The Implementing Regulation allows Member States to impose penalties where the CBAM report is incorrect or incomplete.12 It also introduces new penalties in instances where the reporting declarant does not include adequate justification for using reporting rules other than those listed in Annex III. Previously, such penalties only applied in instances where the declared emissions were different from published default values without justification.13

Member States will consider several factors when determining the amount of the penalty for the unreported emissions calculated, based on default values, such as:14

  • The extent of the unreported information
  • The intentional or negligent behaviour of the declarant 
  • The past behaviour of the reporting declarant with respect to compliance with the reporting obligations
  • Whether the reporting declarant has voluntarily taken any measures to mitigate future similar infringements 
  • The level of cooperation from the declarant to address the infringement
  • The unreported quantities of imported goods and the unreported emissions relating to those goods 
  • The readiness of the reporting declarant to comply with requests for information or to correct the CBAM report 

Penalties can range between EUR 10 and 50 for each tonne of unreported embedded emissions,15 and increase in line with the European index of consumer prices. 

The Implementing Regulation broadens the scope of the penalties by specifying that higher penalties will apply when more than two incomplete or incorrect reports16 have been submitted in a row, or the duration of the failure to report exceeds six months.17

Litigation surrounding CBAM 

Concerns around the consistency of the CBAM with the World Trade Organisation’s rules continue to be raised at the international level. Within the EU, Poland has contested the CBAM’s legislative procedure at the Court of Justice of the European Union ("CJEU"). On 8 August 2023, Poland announced its challenge to the regulation by saying that the decision to adopt the CBAM via an ordinary legislative procedure was inappropriate as the CBAM would be a fiscal measure and require unanimity among Member States for adoption.18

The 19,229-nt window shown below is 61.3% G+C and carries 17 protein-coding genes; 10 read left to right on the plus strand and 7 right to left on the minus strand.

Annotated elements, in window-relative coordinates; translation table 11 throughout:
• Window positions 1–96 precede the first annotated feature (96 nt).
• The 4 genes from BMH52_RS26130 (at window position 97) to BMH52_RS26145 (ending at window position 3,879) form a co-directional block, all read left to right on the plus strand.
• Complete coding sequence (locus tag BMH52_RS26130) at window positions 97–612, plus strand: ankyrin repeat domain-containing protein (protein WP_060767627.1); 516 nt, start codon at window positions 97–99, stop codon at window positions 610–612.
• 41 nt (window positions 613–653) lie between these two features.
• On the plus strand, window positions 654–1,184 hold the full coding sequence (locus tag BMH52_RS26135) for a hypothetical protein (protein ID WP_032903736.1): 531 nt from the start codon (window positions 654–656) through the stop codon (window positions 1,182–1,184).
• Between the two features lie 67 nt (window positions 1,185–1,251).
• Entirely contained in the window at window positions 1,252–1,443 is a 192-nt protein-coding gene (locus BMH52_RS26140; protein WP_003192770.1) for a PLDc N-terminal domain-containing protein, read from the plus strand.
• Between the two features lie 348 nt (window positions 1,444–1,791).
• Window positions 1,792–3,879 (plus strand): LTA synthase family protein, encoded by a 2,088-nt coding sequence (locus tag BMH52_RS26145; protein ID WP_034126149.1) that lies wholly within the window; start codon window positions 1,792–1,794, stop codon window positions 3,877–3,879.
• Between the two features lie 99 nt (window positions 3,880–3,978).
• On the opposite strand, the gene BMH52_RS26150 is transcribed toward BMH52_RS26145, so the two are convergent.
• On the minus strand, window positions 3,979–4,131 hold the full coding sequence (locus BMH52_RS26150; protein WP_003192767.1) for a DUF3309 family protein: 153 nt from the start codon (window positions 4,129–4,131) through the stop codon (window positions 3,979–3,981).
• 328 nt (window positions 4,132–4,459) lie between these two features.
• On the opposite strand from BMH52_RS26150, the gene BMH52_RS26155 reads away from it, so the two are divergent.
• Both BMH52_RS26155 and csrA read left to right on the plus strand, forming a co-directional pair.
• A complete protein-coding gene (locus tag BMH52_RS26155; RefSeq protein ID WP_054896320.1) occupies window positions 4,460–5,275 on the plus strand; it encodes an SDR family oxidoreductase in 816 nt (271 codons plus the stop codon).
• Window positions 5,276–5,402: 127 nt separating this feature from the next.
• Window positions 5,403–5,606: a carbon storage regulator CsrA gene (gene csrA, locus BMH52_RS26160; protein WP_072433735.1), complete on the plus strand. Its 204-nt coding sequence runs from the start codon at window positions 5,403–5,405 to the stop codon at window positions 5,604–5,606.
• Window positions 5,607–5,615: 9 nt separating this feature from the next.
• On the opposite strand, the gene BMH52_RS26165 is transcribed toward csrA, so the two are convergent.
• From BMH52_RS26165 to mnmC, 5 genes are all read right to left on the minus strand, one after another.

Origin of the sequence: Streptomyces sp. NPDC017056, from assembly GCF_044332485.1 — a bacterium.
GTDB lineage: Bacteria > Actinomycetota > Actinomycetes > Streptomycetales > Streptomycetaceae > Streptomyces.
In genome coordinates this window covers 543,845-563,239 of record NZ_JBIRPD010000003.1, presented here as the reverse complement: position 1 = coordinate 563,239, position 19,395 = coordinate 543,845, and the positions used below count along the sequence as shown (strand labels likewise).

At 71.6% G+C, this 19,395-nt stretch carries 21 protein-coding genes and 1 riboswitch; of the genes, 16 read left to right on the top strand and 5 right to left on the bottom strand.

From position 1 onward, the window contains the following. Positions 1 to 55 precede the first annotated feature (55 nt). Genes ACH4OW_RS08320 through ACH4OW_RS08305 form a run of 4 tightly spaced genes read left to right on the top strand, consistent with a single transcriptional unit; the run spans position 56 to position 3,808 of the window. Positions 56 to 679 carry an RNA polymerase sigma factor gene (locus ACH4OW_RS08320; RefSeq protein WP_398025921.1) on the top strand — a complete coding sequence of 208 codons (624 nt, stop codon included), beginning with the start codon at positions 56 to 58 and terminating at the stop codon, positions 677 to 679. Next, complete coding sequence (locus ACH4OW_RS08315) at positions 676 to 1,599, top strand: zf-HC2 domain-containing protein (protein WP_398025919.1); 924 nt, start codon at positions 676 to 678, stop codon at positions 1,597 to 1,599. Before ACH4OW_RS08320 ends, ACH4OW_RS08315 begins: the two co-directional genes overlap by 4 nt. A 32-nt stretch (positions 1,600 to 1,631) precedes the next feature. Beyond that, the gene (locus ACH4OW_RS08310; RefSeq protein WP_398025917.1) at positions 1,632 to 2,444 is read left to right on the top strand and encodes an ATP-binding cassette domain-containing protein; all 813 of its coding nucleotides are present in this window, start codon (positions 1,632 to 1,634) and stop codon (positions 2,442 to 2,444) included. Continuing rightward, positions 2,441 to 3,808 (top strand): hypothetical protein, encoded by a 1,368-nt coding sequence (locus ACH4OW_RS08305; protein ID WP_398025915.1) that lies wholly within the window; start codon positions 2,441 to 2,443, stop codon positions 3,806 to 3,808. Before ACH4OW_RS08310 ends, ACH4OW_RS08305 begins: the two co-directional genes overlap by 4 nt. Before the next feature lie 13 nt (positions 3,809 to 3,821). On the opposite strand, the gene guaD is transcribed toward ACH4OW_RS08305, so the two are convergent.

Ruth Benbow (Knowledge Manager, London) and Mia Monas (Trainee, Brussels) contributed to the preparation of this publication.

1 Commission Implementing Regulation (EU) 2023/1773 of 17 August 2023 laying down the rules for the application of Regulation (EU) 2023/956 of the European Parliament and of the Council as regards reporting obligations for the purposes of the carbon border adjustment mechanism during the transitional period ("Implementing Regulation")
2 Article 1 of the Implementing Regulation. 
3 See here for previous White & Case client alerts relating to CBAM.
4 Article 9 of the Implementing Regulation.
5 Article 9(3) of the Implementing Regulation.
6 Article 9(4) of the Implementing Regulation.
7 Annex III (B.2) of the Implementing Regulation.
8 Recital 10 of the Implementing Regulation.
9 Article 5 of the Implementing Regulation.
10 Article 4(3) of the Implementing Regulation.
11 Article 4(2) of the Implementing Regulation. 
12 Article 16(1)(b) of the Implementing Regulation.
13 Article 13(2)(c) of the Implementing Regulation.
14 Article 16(3) of the Implementing Regulation.
15 Article 16(2) of the Implementing Regulation.
16 Incomplete or incorrect reports are assessed according to Article 13 of the Implementing Regulation.
17 Article 16(4) of the Implementing Regulation.
18 Court of Justice of the European Union, Republic of Poland v European Parliament and Council of the European Union (Case C-512/23).

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This article is prepared for the general information of interested persons. It is not, and does not attempt to be, comprehensive in nature. Due to the general nature of its content, it should not be regarded as legal advice.